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Rated: 13+ · Short Story · Romance/Love · #2157221
An event filled bonding experience
Major revision for "The PET NEWS CONTEST prompt - Autumn or Halloween. Winning entry for "The Writer's Cramp prompt: use the prompt as the last sentence. Romance/Love Newsletter Editors pick 5/8/18.

“I need your help.”

My wife Cyn rarely asks that. She knows the consequences. They are never good.

“Sure.” I jumped up from the lounge where I'd been watching her tape Halloween decorations on a window.

She was ready for that, snaring the pitcher of apple cider I knocked over in my excitement before it broke on the patio. “You Goomus.”

We both laughed as only newlyweds can do. “It’s Shamus.”

“You mean your, I mean our dog?” I floundered, wondering what was up. I’d put her, I mean our dog out of mind when Cyn put Shamus off our bed and out of our sleeping quarters when I moved in.

“Shamus is out of sorts, Mike. It is as simple as that.” She looked meaningfully at me waiting for me to pick up on cue.

I tried taking her in my arms to smother her with ardent attention but it looked like the honeymoon was temporarily on hold instead. “Later, gater, but not much.”

She patted my cheek and handed over the reigns of the leash Cyn used when taking Shamus on his daily walk. “I love you.” She laughed at my confusion. “You are too cute. Now go bond, James. Take Shamus. It’s a beautiful Autumn day and I’ll have a surprise waiting.”

“Five minutes?” I asked hopefully as Shamus struggled to escape us both. His nose was pointed at a rising pile of scuttling dry fall leaves he wanted to chase before the wind carried them away.

“One hour. I'll bewitch you when you get back but you know how women like to primp.” She made kissy noises and pointed to the door.

Both Shamus and I retreated with our tails behind our legs. Cyn waved us on. “Down by the river. There’s a spooky Halloween walkway. It'll get you in the mysterious mood. You’ll enjoy it.” She winked and disappeared like a ghost as she closed the door on us.

Being first out the door, Shamus began a loping run after the tail of a black cat that crossed our path. I tripped over the front steps trying to catch up but was only dragged a few feet through Cyn’s flower bed before coming to my senses.

I rolled up to my feet to the applause of our neighbors out putting up their own festive decorations. I spit out a flower from between my teeth while nodding a greeting. Still propelled by being connected to Shamus by his leash I managed to learn how to tap dance while continuing on. It was surprising what a man could learn from a pet dog without even half trying.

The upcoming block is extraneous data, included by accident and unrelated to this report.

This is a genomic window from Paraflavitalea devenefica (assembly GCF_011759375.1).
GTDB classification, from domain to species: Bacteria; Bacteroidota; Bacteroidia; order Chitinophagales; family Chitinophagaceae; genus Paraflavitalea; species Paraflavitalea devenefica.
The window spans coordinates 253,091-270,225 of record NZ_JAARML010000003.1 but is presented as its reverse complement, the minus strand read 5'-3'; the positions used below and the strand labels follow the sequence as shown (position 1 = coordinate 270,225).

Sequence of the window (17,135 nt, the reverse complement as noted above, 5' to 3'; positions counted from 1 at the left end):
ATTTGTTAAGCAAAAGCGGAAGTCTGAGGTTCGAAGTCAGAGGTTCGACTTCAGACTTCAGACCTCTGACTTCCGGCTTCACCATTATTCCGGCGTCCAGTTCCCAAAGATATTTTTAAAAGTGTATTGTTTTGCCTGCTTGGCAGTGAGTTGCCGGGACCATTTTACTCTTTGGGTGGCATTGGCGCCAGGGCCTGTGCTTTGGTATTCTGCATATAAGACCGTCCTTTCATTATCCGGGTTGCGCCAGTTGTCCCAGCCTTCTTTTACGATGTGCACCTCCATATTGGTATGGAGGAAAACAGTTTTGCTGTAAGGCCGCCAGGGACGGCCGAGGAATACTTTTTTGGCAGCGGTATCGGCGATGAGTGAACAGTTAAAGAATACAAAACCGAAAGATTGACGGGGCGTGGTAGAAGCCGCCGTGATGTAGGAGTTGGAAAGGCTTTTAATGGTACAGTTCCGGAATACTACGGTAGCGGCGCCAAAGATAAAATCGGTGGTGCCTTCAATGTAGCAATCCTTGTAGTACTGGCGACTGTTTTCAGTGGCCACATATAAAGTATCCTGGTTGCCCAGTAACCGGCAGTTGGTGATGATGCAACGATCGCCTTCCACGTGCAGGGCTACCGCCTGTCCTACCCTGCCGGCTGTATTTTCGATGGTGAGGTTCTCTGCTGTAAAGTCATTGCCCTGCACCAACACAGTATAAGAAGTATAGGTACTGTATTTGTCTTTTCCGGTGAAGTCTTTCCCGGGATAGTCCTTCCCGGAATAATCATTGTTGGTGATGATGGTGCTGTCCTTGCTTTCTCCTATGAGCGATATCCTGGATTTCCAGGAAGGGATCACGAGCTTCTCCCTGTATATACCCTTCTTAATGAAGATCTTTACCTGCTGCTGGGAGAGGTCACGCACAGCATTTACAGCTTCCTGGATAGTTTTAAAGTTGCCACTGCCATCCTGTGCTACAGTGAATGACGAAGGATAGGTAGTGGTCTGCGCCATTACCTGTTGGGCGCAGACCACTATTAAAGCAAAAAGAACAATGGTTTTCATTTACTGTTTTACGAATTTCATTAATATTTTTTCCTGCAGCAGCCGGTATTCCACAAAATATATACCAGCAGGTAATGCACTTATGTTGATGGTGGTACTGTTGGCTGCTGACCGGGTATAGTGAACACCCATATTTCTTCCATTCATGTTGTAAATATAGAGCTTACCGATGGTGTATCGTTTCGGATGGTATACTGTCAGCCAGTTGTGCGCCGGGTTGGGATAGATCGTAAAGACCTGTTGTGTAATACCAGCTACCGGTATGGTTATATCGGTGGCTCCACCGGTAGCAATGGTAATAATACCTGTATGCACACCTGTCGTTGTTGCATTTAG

What looked like a real neighborhood witch was using her broom to make magic with colorful fall leaves disappearing into a big black plastic bag on her front lawn.

“What a cute puppy.” She twitched a long pointed nose in our direction.

Now Shamus is a one-hundred and twenty-five-pound mutt of no particular breed. I don’t know which enhanced superpower of genetics came on display first. He instantly stopped on a dime and his nose stuck up this grandmother’s butt. “Sorry.” I blushed.

This goodly matriarch did a little quaint dancing of her own but Shamus was not to be denied getting acquainted in ways only dogs can appreciate. “My goodness. Can’t you control this beast?” The old witch's broom appeared to be anxiously trying to fly out of her hands. The spell she wanted to put on Cyn's pet did not look good.

I was about to reply no when we were off again to the races. Shamus had seen another black cat that looked like it had just seen its own ghost. Or it would shortly become such when Shamus got hold of it with his jaws.

The little puffball grew five times it's furry size, hissed like a snake, and with only its tail waving in view spent eight of its nine lives darting this way and that until magically disappearing up a tree. “Thank heavens.” I sent a prayer up with the critter wondering if the cat would stop climbing before reaching a floating cloud up above.

“Are you alright?” Our paperboy, inured to the ways of violent dogs by throwing rolled up newspapers at any chance of attack spoke from his bike. “That looks like it hurts.” He was dressed up in a pirate's outfit scouting for treasure. He lifted the patch over one eye to scan the neighborhood for the best Halloween decorated houses. Those would be the ones with the best candy come 'Trick Or Treat' time.